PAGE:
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Expressive Digital Signal Processing (DSP) package for Python.

Project description

Lazyness and object representation

There are several tools and packages that let the Python use and expressiveness look like languages such as MatLab and Octave. However, the eager evaluation done by most of these tools make it difficult, perhaps impossible, to use them for real time audio processing. To avoid such eagerness, one can make the calculations only when data is requested, not when the path to the data is given. This is the core idea in lazyness that allows:

  • Real-time application (you don’t need to wait until all data is processed to have a result);
  • Endless data sequence representation;
  • Data-flow representation;
  • Task elimination when a reverse task is done: instead of doing something to then undo, nothing needs to be done, and no conscious optimization need to be done for that.

Another difficulty concerns expressive code creation for audio processing in blocks through indexes and vectors. Sometimes, that’s unavoidable, or at least such avoidance would limit the power of the system that works with sequence data.

Block sequences can be found from sample sequences being both objects, where the latter can be the result of a method or function over the former. The information needed for such is the block size and where would start the next block. Although one can think about the last block and the exact index where it would start, most of the time spent in steps like this one happens to be an implementation issue that just keep the focus away from the problem being worked on. To allow a thing like an endless data sequence, there should be no need to know when something stops.

Probably an engineer would find the use of equations and structures from electrical engineering theory much cleaner to understand than storing everything into data arrays, mainly when common operations are done to these representations. What is the product of the filter with numerator [1, 7, 2] and denominator [1, 0.5, 0.2] as its system equation with the one that has the arrays reversed like [2, 7, 1]? That might be simple, and the reversed would avoid questions like “what comes first, the zero or the [minus] two exponent?”, but maybe we could get more efficient ourselves if we had something easier: multiplication could be written once and for all and with a representation programmers are used to see. This would be even more expressive if we could get rid from the asymmetry of a method call like filt1.multiply_by(filt2), since multiplication in this case should be commutative. The use of natural operators is possible in a language that allows operator overloading, but for such we need to describe those equations and structures as objects and object relationships.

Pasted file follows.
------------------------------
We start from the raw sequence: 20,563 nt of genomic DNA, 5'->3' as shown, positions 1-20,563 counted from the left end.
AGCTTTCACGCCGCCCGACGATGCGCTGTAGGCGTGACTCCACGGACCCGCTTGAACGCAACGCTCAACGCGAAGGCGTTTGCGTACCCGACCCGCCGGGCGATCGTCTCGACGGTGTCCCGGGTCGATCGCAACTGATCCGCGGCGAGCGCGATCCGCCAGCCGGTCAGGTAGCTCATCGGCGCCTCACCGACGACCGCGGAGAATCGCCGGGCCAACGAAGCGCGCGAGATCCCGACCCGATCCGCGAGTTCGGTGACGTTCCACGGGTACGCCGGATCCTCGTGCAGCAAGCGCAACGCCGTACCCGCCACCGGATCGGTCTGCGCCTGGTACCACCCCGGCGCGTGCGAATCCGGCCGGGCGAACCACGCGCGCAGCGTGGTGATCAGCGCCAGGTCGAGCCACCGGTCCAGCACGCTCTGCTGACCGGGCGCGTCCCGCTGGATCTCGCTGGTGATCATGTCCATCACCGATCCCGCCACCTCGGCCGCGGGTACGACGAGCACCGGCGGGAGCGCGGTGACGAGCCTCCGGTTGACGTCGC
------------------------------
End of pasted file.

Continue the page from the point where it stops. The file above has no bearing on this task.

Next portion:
The name Hz can be a number that would allow conversion to a default DSP internal rad/samples unit, so one can write things like freq = 440 * Hz. This isn’t difficult in probably any language, but can help in expressiveness, already. If (almost) everything would need data in “samples” or “rad/sample” units, constants for converting these from “second” and “hertz” would help with the code expressiveness. A comb filter comb.tau(delay=30*s, tau=40*s) can represent a comb filter with the given delay and time constant, both in samples, but with a more clear meaning for the reader than it would have with an expression like [1] + [0] * 239999 + [alpha]. Would it be needed to store all those zeros while just using the filter to get a frequency response plot?